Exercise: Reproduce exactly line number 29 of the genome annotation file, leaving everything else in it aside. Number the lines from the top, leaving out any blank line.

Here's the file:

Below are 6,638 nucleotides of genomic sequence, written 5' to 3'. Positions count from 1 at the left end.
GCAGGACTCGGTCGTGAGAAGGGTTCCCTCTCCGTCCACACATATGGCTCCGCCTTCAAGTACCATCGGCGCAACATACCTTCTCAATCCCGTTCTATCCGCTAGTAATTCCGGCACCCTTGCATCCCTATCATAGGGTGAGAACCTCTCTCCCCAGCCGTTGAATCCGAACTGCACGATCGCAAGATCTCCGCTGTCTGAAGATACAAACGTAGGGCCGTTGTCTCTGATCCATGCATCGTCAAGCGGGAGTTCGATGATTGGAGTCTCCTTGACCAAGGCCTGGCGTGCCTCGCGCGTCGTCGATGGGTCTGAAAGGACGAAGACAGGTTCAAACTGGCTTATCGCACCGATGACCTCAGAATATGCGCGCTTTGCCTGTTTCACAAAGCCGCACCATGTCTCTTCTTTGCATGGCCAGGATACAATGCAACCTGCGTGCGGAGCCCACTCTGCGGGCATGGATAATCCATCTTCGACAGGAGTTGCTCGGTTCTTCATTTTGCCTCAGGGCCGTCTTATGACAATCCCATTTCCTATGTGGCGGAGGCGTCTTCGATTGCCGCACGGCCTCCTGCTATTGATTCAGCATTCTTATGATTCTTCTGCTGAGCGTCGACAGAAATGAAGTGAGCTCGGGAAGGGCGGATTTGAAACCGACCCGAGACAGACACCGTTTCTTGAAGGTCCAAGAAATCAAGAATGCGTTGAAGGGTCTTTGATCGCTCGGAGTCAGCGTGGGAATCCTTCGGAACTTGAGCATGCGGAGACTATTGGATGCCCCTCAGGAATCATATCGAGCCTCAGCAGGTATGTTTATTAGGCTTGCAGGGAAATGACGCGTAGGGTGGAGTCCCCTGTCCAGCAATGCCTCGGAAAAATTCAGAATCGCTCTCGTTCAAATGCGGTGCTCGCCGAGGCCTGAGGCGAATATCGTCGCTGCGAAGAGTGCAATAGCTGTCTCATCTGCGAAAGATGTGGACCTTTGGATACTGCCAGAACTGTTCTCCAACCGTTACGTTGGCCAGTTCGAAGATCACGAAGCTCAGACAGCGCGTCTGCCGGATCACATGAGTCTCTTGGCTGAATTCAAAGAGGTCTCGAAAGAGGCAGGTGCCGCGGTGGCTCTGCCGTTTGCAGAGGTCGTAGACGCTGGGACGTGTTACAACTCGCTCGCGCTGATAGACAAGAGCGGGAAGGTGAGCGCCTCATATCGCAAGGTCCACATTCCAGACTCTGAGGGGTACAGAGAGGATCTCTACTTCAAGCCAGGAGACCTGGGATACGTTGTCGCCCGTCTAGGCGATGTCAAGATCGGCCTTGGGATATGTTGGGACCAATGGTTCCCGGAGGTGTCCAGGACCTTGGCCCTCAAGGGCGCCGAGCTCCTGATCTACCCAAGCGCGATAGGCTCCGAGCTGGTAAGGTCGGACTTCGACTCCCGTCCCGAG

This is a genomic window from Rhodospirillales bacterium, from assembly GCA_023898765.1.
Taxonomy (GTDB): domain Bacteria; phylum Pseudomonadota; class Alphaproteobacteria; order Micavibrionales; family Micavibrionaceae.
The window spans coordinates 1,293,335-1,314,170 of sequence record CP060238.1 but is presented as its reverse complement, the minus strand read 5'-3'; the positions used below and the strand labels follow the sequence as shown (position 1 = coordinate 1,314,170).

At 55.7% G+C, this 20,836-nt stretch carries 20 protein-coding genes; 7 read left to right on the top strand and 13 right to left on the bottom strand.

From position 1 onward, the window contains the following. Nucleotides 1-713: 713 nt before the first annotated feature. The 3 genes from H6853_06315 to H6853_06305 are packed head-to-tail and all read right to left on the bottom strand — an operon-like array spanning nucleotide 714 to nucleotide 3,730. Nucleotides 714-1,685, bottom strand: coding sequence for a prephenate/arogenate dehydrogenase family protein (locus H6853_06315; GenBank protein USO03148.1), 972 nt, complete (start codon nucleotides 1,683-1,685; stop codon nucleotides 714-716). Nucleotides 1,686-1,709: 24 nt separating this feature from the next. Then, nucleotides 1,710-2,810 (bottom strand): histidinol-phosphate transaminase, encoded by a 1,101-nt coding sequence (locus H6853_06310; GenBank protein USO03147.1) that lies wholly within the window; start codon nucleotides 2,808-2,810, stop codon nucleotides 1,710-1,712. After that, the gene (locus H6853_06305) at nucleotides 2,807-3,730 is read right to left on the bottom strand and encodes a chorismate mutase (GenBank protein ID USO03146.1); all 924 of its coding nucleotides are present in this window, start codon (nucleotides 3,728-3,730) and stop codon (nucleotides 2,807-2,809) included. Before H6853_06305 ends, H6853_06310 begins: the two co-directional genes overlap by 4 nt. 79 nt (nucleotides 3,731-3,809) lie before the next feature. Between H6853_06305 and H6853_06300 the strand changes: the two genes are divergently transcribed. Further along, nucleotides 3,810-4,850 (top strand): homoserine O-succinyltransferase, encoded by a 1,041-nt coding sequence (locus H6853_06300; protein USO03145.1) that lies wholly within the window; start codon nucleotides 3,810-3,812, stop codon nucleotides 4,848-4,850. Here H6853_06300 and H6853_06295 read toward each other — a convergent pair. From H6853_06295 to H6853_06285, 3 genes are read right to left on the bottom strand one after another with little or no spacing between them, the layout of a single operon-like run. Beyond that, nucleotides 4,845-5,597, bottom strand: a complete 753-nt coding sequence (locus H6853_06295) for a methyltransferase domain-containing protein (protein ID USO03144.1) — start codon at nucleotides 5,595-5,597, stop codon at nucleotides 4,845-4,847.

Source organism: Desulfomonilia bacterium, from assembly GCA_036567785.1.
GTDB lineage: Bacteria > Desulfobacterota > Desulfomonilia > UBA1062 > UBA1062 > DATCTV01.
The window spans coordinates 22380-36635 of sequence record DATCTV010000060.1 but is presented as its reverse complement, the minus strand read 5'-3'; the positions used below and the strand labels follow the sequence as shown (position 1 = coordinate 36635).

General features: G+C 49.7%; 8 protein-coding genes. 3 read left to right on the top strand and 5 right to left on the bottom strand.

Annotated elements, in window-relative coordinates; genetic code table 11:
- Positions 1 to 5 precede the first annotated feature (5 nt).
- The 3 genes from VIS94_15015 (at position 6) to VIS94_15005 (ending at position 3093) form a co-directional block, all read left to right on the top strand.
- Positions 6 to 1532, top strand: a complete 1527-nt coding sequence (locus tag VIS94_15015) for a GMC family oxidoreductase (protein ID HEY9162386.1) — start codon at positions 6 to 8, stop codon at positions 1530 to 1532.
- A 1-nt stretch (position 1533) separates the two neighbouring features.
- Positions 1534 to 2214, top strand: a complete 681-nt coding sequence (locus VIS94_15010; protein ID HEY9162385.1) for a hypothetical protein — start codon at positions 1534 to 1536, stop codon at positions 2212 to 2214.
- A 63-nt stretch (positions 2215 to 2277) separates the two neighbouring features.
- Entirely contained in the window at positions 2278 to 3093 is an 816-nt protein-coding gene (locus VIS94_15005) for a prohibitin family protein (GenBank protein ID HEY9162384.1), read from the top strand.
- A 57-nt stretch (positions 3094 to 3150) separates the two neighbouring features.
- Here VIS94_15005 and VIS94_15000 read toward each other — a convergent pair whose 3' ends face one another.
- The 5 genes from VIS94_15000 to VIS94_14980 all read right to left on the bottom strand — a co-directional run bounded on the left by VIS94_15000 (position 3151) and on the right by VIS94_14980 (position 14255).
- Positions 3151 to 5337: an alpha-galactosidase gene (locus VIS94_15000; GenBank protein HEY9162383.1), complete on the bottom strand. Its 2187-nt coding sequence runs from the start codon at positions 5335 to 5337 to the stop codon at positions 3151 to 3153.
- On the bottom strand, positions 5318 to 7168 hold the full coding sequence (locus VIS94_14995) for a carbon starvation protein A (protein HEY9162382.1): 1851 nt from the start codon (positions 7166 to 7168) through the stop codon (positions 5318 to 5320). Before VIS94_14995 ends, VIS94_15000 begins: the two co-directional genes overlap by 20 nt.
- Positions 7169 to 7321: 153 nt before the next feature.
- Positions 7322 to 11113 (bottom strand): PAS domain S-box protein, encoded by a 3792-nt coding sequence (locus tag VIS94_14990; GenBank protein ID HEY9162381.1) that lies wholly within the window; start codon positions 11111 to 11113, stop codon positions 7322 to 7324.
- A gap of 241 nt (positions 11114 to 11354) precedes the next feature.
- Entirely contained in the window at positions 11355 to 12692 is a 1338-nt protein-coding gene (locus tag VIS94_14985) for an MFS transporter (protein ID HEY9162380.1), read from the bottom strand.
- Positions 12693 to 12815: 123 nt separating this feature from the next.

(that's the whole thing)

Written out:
- Positions 12693 to 12815: 123 nt separating this feature from the next.